Now that I’m back in work and able to treat myself, I do but at the same time there’s always a voice in my head that wonders if this is okay, if it’s a valid use of my money, if I actually deserve it. So when I eventually did some mild research on the Cereal Killer Café, I was thrown into a loop of self-doubt followed by defensiveness followed by guilt and back into self-doubt again.

At one point when I was unemployed and suffering from acute anxiety, I found it very difficult and sometimes impossible to eat. It was a miserable existence and I don’t ever want to be that unwell again. But I also don’t want to ever forget that time, when I had no income whatsoever and every day I woke to instantly panic about how I was going to manage to get through the day. I want to keep it in mind so that when I am feeling panicked or worried, I remember that it was much worse and I overcame it.

I read this article where local people give their views on the CKC and reading that lead me to fall into another berating the Keerys for what it calls their “remarkable tone-deafness”. I found a review on the Independent which had one and only one comment beneath the line reading “These people are utter wankers”. I flip flopped and questioned myself for way too long before deciding I should just go and make a decision for myself.

I come from the kind of very American, very un-middle-class upbringing which meant that I regularly had Cookie Crisp cereal for breakfast. And yes that is pretty much exactly what you think it is: tiny chocolate chip cookie shaped sweetened corn-oat-rice product, in a bowl, with milk. My taste for sweet things has fallen away somewhat but from time to time I will crave Cap’n Crunch (with or without Crunchberries) or Fruity Pebbles and usually I pine for a second and then swiftly move on. A quick look at the menu showed me that both those childhood favourites were available.

Bang-bang? Bang-bang!

The first time I attempted to go around 11am, the queue was spilling out­side, and I thought: GOOD. I am glad this is popular! But I was too impatient so went back the next weekend around 9:30. There were only a few other people ahead in the queue which moved pretty fast.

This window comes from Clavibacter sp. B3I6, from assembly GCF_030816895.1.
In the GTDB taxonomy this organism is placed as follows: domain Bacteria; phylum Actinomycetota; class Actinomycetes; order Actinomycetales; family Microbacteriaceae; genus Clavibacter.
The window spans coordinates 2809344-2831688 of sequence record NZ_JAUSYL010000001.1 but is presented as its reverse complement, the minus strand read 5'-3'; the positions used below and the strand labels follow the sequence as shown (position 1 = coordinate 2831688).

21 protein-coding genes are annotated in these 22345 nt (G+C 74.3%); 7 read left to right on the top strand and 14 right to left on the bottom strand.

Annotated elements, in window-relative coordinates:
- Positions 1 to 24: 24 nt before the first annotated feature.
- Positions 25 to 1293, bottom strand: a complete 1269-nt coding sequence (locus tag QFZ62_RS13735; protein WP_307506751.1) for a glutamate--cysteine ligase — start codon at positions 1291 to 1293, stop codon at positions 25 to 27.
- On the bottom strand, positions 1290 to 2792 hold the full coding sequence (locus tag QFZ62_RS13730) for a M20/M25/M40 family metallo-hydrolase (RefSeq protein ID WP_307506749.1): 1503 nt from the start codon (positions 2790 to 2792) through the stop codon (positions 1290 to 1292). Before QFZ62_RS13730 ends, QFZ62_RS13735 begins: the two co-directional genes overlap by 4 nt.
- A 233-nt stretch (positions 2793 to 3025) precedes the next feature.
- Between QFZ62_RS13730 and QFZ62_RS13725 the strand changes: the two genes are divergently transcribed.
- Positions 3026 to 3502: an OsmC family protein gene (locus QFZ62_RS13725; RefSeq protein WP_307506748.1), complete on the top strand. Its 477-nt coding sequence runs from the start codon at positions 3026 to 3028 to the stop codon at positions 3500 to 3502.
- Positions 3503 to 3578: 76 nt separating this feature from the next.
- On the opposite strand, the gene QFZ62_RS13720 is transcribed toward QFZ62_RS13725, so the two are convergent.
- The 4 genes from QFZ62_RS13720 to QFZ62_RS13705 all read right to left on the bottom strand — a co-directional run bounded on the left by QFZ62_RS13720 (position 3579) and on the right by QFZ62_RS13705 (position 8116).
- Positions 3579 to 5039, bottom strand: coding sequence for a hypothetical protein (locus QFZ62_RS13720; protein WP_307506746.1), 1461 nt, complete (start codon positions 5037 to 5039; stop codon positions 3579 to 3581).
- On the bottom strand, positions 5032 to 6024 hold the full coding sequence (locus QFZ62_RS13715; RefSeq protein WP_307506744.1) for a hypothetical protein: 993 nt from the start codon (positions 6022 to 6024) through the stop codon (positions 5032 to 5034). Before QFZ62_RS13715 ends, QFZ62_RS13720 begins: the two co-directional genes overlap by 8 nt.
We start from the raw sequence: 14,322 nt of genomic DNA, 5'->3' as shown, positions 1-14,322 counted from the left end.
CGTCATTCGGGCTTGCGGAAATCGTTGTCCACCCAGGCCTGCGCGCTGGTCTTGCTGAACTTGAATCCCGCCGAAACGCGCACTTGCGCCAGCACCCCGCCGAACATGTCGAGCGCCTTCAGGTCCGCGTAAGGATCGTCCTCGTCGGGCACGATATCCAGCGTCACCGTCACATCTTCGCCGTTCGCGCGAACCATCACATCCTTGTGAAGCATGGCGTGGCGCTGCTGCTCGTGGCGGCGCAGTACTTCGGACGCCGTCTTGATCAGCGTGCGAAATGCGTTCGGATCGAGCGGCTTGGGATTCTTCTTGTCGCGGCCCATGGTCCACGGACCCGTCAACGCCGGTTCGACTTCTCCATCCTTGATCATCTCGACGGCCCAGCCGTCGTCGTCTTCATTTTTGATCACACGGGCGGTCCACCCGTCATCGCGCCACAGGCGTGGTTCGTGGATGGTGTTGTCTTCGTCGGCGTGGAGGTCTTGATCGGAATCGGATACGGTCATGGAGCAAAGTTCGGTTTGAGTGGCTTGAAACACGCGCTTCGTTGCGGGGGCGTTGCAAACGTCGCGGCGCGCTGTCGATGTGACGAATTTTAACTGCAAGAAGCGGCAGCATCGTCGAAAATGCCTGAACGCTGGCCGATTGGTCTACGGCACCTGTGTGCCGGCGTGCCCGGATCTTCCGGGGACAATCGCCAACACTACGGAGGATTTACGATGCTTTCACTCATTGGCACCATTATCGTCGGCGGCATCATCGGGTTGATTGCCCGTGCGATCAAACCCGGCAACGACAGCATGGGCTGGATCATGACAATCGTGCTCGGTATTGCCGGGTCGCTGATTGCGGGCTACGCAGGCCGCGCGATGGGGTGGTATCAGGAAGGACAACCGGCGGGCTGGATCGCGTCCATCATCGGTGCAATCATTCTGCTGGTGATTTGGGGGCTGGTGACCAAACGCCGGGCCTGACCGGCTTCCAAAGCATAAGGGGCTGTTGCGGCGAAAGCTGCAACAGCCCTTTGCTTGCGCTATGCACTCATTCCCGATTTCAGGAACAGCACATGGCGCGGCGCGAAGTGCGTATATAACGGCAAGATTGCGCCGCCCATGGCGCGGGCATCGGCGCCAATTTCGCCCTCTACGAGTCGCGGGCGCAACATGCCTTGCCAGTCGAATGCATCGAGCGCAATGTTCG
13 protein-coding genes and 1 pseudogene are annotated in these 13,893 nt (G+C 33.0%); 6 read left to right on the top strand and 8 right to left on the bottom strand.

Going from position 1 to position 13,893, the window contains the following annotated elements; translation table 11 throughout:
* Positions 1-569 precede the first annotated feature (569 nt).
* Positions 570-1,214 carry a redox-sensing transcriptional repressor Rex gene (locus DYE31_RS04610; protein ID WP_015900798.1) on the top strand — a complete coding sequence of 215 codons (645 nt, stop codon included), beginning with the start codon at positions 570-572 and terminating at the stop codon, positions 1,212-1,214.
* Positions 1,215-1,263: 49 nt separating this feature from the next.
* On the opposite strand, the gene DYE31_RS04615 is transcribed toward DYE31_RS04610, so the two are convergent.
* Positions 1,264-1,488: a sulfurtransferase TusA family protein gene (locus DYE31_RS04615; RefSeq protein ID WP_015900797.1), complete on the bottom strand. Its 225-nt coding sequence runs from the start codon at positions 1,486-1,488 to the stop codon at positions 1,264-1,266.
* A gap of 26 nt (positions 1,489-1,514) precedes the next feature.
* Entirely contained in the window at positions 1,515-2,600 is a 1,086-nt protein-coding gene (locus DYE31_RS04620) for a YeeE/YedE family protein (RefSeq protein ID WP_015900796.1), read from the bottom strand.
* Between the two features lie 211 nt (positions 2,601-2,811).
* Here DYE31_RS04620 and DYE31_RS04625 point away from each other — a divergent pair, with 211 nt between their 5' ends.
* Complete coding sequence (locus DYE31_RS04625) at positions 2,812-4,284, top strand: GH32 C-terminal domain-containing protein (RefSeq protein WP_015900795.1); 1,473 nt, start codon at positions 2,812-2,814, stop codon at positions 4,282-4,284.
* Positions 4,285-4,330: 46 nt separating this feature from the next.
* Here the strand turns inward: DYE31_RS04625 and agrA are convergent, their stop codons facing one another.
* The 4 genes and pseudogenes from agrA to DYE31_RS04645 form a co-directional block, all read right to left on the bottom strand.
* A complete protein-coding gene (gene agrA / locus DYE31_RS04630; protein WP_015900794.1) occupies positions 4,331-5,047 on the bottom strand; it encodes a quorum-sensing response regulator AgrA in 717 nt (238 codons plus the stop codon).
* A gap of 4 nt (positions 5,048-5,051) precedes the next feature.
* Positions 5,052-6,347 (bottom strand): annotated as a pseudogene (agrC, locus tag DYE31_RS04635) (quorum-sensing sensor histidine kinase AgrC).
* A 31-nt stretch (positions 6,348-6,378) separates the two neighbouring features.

The cafe décor harkens back to the 80s/90s with cereal memorabilia and displays of limited edition gems like Urkel-Os. Some people sitting at the breakfast bar in front were wearing onesies; almost too twee really until I found out that it was apparently National Cereal Day and patrons in their jim-jams got a 50% discount. Also, I was determined to find everything about this day FUN, dammit!

The menu is mostly American cereal with some domestic standards and a variety of different kinds of cow and nut milks, and though I was tempted by Reese’s Puffs (get chocolate in your peanut butter/peanut butter in your chocolate), I ended up getting a “cereal cocktail”. The Lion King contains Lion cereal, Coco Caramel Shreddies, Mars Mix and caramel milk. My dining companion had Don’t Have A Cinnamon (I know): Curiously Cinnamon, Golden Grahams, Apple Zings, honey and semi skimmed milk.20150307_093150

We went to the downstairs seating area which was crammed with more 80s and 90s cereal memorabilia, a bank of retro TVs and a window whose curtains had the same ears- of-corn motif as in the Simpsons’ kitchen (boss!) and settled down to eat our breakfast of champions with Huey Lewis and Amy Grant for a soundtrack. I’ve got to be honest: it was a pretty small bowl for £3.50. But I didn’t care: I was eating candy on my cereal for breakfast and no one could stop me!